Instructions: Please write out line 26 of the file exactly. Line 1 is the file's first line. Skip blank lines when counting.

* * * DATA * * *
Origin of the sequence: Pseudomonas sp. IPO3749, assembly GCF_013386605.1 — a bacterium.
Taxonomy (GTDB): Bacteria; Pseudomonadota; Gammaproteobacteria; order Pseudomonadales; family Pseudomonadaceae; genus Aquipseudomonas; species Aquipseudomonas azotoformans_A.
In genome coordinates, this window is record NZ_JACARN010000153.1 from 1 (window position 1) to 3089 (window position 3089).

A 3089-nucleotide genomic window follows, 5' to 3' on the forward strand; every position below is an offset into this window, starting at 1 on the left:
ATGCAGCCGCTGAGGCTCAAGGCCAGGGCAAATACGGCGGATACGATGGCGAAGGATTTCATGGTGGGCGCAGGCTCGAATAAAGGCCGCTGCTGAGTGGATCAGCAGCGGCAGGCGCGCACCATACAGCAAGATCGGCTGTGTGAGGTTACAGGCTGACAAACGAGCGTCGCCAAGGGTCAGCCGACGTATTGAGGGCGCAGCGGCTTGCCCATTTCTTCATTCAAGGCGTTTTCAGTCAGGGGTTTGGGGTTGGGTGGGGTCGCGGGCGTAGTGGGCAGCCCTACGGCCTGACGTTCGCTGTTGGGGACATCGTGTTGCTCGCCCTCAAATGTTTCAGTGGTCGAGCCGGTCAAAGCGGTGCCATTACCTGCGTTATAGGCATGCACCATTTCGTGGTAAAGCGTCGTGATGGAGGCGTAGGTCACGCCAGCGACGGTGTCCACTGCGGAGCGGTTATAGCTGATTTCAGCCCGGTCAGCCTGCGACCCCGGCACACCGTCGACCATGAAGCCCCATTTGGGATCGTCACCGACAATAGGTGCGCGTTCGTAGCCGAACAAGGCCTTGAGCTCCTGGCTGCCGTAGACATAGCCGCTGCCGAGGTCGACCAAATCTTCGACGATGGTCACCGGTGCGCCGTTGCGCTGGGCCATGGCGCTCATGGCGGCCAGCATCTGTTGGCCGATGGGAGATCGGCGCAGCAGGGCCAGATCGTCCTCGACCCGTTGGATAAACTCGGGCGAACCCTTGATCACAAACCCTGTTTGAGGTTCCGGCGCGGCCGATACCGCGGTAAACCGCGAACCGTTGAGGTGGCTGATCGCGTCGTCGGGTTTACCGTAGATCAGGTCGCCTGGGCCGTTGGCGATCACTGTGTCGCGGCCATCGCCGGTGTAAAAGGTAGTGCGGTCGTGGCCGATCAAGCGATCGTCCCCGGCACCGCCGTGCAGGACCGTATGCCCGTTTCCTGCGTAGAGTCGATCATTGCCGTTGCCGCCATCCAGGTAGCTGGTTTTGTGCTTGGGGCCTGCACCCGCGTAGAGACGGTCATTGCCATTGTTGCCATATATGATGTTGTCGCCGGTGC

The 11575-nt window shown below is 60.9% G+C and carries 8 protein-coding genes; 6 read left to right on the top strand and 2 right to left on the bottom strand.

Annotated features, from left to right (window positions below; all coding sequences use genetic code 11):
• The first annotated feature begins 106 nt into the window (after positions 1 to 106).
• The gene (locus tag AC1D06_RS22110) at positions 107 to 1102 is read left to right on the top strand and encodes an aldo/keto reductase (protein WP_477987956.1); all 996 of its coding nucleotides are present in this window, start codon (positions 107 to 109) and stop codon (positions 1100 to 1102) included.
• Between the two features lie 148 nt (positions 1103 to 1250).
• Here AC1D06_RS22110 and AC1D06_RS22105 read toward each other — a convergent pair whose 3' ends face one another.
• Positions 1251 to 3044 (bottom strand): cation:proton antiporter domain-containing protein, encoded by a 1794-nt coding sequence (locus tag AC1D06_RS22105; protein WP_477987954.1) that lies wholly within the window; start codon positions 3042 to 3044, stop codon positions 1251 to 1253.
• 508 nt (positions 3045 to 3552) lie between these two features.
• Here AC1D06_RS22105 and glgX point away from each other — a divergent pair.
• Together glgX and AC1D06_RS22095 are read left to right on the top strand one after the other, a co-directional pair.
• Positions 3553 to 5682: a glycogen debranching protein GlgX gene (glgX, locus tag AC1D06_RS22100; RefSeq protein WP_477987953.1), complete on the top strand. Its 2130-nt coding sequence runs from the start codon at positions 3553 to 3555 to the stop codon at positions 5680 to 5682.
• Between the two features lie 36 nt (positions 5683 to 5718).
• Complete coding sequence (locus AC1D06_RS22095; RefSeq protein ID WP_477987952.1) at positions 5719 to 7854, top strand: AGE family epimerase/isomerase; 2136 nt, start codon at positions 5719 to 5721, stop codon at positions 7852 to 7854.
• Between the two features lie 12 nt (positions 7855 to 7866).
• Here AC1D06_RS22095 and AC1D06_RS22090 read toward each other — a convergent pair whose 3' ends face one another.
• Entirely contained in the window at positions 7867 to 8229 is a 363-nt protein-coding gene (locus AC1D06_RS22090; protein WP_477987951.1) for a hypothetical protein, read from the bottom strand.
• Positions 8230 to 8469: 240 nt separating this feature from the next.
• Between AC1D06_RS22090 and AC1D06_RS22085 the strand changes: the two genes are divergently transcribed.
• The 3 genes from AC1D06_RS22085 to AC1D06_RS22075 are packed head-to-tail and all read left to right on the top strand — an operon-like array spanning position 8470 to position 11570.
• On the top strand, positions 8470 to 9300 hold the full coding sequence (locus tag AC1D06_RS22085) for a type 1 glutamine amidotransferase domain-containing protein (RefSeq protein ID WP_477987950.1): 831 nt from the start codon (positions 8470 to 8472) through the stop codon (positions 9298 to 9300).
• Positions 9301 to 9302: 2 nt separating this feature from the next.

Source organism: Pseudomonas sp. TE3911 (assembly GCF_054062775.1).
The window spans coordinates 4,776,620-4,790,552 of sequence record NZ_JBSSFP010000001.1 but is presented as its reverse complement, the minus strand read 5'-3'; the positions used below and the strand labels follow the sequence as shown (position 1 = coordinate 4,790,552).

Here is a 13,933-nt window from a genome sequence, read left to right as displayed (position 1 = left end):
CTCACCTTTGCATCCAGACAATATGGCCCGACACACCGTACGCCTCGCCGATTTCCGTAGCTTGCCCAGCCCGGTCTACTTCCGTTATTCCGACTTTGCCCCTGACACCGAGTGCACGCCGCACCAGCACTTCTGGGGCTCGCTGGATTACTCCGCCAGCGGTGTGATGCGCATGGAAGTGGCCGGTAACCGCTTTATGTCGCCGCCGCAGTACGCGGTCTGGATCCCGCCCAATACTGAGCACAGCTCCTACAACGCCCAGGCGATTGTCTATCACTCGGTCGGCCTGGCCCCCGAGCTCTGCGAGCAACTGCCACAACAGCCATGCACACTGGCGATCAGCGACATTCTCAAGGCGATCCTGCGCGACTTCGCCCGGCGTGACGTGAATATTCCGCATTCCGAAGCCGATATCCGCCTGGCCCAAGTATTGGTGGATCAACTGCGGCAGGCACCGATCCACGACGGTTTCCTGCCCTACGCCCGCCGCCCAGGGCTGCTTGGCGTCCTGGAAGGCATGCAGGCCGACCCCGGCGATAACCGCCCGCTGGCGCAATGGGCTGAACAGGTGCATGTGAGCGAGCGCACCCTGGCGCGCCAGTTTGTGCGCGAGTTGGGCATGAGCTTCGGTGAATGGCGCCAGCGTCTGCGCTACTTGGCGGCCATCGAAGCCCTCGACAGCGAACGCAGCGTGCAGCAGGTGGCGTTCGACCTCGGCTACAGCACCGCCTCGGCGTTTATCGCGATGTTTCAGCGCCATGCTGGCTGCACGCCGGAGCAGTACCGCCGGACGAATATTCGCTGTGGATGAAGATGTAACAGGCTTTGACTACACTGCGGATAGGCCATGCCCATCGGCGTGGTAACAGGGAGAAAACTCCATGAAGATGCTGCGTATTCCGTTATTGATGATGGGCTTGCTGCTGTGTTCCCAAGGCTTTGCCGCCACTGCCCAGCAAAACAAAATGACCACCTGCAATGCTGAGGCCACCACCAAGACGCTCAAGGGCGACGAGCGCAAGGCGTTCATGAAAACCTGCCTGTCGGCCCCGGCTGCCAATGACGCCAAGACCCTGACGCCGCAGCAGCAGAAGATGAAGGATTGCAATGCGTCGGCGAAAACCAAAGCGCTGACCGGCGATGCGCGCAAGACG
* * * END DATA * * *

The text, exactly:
• Positions 9301 to 9302: 2 nt separating this feature from the next.